By Ray Jayawardhana
April 21, 2017 5:35 p.m. ET
We live in a “me, me, me” world. Interest in the self, and its assorted extensions, appears to trump all else. Smug politicians and overhyped celebrities are not the only ones to suffer from this common affliction. Astronomers, who might be expected to develop a broader—humbler?—perspective on account of their majestic subject matter, tend to be self-centered in their own way.
I am speaking here of our predilection to judge all other worlds by how closely they resemble ours.
Over the past quarter-century, scientists have identified thousands of planets orbiting stars other than the sun, confirming that our solar system is merely one among tens of billions or more in the Milky Way galaxy alone. The diversity of planets and planetary systems they have uncovered is truly astounding: speedy gas giants in star-hugging orbits, Tatooine-like worlds with double sunsets, rocky globes both scorched and frozen.
Yet we continue to obsess over finding an identical twin of our planet circling an identical twin of our sun. The reasoning is that such a setting would offer the best odds of harboring life. Some have called this idealized world Earth 2.0; others have dubbed it Mirror Earth.
Last August, when evidence of a planet around Proxima Centauri, the sun’s nearest stellar neighbor, came to light, both the researchers themselves and the media reports emphasized its “Earthlike” characteristics. Some glossed over glaring differences between that world and ours. Proxima b, as the planet was dubbed, orbits an active red dwarf star, much less massive than the sun and much more prone to releasing hazardous flares. With a year that is only 11 Earth-days long, Proxima b is almost certainly tidally locked, with one hemisphere baked in constant heat while the other remains in eternal darkness. What’s more, the planet may have lost much of its water and other volatile substances long ago.
In February, when astronomers reported the discovery of a remarkable retinue of seven planets around the nearby star Trappist-1, again the headlines highlighted that they are “Earth-size,” roughly speaking, and that at least three may possess “temperate” climates, like that of the Earth. Trappist-1 is so puny that it barely qualifies as a star, though it may emit lethal doses of ultraviolet radiation. Its planetary orbits are so squashed that all seven would fit well inside Mercury’s orbit around the sun. Does that sound remotely like a replica of our solar system? Obviously not.
But I would argue that we have more to learn from the Trappist-1 planetary system precisely because it is so starkly different from ours. Its mere existence—a prosaic star with a rich entourage of potentially rocky planets—speaks to the ubiquity of such worlds in the galaxy.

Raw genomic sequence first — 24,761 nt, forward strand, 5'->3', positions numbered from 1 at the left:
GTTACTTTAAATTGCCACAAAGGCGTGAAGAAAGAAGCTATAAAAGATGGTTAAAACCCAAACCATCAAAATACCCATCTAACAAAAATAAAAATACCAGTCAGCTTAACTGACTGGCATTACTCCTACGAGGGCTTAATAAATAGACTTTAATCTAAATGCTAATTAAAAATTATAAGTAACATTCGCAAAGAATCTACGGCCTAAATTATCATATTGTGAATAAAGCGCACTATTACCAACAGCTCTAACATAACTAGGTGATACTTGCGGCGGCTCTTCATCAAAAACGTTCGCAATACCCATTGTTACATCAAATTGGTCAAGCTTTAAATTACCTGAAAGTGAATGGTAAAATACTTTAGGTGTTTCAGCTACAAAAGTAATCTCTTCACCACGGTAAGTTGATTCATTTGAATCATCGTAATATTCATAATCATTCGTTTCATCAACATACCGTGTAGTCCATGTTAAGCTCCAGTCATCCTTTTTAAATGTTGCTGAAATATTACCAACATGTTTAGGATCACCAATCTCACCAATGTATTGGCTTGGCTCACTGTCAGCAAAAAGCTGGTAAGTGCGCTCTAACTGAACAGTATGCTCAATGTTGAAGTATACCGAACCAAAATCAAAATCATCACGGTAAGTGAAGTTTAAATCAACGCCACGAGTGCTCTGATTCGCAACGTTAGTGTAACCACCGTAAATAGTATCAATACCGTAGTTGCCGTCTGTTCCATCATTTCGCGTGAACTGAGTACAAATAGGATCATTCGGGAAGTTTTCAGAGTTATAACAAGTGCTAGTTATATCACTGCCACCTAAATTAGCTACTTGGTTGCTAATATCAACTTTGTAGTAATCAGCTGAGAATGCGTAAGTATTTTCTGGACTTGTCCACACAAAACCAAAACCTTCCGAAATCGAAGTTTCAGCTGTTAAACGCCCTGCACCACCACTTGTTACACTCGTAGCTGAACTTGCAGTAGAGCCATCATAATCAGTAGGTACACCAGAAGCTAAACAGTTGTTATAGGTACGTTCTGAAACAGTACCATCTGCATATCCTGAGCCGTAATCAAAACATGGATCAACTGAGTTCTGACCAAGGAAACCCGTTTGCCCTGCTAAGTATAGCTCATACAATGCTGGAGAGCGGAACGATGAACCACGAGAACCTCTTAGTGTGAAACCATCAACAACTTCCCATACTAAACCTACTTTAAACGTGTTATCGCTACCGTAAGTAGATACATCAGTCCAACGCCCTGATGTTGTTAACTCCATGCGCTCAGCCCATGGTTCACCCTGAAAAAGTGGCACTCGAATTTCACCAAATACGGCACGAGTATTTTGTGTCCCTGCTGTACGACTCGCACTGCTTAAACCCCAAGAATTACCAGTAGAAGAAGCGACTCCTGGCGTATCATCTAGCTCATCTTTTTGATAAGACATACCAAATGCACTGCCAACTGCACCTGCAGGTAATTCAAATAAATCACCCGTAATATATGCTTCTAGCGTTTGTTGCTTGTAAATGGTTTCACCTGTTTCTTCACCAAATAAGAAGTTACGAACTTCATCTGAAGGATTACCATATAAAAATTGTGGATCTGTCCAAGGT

It is tempting to believe that there is something extraordinary, or special, about our cosmic circumstances. In fact, some have argued that complex life on Earth emerged through a series of improbable events that are unlikely to be repeated elsewhere, despite the vastness of space and the immensity of cosmic time.
But the real reason for our preoccupation with finding a carbon copy of the Earth is that we don’t know any better. So far, we are aware of only one planet with life—ours—so we are inclined to believe that it must represent the platonic ideal, just as Gottfried Leibniz argued three centuries ago.
In fact, there are good reasons to think that in some cases planets somewhat bigger than ours, so called super-Earths, would provide more-stable conditions. What’s more, planets around red dwarfs, with lifetimes much longer than the sun’s, would offer much more time for the emergence and evolution of life. As a practical matter, it is easier to search for signs of life from afar on a super-Earth around a red dwarf than on a smaller, Earth-size world orbiting a bigger, sun-like star. That’s why the exoplanet announced this week will be a prime target for the James Webb Space Telescope, to be launched next year.
If the plethora of exoplanet discoveries to date has taught us anything, it is to expect the unexpected. Thus, focusing narrowly on “Earthlike” planets in our search for habitable abodes seems unwise. Five centuries after Copernicus, it is about time that we cast aside our geocentric perspective of other worlds and life in the universe.
Mr. Jayawardhana, an astrophysicist and the dean of science at York University in Toronto, is author of “Strange New Worlds” (Princeton University Press, 2011).